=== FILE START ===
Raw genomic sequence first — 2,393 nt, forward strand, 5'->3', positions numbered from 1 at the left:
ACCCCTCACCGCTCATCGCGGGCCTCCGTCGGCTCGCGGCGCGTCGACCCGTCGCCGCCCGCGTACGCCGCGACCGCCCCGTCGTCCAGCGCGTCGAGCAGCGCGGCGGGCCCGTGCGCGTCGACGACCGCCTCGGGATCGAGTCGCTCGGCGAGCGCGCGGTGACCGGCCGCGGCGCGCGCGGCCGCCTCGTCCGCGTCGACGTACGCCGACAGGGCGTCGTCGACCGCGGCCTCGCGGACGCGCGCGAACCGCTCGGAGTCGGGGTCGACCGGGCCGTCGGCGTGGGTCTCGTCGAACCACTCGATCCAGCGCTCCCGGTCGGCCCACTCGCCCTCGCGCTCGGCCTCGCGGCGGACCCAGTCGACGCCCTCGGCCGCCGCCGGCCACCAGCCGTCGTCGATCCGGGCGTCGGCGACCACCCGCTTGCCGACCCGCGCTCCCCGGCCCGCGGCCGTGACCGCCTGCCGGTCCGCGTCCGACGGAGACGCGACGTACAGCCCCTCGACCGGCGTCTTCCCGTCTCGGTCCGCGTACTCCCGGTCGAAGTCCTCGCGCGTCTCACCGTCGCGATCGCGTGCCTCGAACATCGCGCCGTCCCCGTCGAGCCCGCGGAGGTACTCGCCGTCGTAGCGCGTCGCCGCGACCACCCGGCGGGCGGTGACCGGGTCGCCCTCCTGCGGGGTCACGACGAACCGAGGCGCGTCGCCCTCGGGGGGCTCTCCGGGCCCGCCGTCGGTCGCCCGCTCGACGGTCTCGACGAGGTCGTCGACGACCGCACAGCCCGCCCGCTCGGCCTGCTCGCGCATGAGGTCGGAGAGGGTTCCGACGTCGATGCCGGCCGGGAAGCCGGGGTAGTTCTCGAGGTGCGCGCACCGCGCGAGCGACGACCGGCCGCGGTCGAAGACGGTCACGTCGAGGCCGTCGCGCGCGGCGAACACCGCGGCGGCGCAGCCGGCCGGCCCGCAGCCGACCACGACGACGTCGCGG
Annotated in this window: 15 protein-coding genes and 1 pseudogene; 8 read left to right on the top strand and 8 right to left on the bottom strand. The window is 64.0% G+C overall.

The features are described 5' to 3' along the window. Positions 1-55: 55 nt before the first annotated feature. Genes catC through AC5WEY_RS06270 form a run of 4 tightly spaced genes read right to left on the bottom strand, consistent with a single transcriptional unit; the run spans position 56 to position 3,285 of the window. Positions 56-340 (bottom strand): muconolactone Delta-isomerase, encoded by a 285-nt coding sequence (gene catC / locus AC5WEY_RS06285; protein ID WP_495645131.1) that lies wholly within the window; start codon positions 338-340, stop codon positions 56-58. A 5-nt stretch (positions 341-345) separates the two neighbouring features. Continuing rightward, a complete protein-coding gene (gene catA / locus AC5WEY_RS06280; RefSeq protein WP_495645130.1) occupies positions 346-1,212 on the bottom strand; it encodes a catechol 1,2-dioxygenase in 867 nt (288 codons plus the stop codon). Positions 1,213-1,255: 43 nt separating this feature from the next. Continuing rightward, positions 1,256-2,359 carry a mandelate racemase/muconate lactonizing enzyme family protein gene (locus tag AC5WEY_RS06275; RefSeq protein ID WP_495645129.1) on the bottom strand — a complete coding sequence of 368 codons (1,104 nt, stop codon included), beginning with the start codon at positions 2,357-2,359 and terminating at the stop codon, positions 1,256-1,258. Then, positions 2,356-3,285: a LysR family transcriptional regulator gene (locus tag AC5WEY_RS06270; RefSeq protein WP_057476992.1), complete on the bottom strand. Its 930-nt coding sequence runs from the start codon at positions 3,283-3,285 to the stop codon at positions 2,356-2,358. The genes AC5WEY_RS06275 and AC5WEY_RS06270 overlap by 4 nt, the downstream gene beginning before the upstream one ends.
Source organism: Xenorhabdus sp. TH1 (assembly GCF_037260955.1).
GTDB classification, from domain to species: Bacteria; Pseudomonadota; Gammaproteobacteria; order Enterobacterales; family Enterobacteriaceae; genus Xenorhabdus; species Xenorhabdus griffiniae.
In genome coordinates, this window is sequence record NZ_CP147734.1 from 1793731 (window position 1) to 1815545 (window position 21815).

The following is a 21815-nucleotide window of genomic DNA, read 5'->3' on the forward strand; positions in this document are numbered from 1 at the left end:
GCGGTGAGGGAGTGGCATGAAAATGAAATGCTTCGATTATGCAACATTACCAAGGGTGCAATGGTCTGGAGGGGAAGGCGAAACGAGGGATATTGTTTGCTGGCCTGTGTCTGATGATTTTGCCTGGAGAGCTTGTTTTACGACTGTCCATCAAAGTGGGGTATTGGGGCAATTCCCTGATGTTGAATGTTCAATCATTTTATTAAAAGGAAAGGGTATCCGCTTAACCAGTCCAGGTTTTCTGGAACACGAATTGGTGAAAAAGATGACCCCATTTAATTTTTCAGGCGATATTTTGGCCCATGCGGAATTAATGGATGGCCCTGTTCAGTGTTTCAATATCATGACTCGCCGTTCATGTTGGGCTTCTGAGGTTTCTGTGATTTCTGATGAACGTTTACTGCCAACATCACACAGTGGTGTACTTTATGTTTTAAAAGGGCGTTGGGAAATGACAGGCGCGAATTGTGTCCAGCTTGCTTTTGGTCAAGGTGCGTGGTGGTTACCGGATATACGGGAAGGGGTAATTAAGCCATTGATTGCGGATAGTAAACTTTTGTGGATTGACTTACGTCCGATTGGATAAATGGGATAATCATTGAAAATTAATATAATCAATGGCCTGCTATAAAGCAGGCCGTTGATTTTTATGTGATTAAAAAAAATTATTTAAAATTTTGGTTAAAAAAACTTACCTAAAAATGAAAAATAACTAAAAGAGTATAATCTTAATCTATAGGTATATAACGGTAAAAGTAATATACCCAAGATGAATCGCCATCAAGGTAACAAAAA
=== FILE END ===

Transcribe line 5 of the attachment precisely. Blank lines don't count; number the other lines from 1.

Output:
Source organism: Xenorhabdus sp. TH1 (assembly GCF_037260955.1).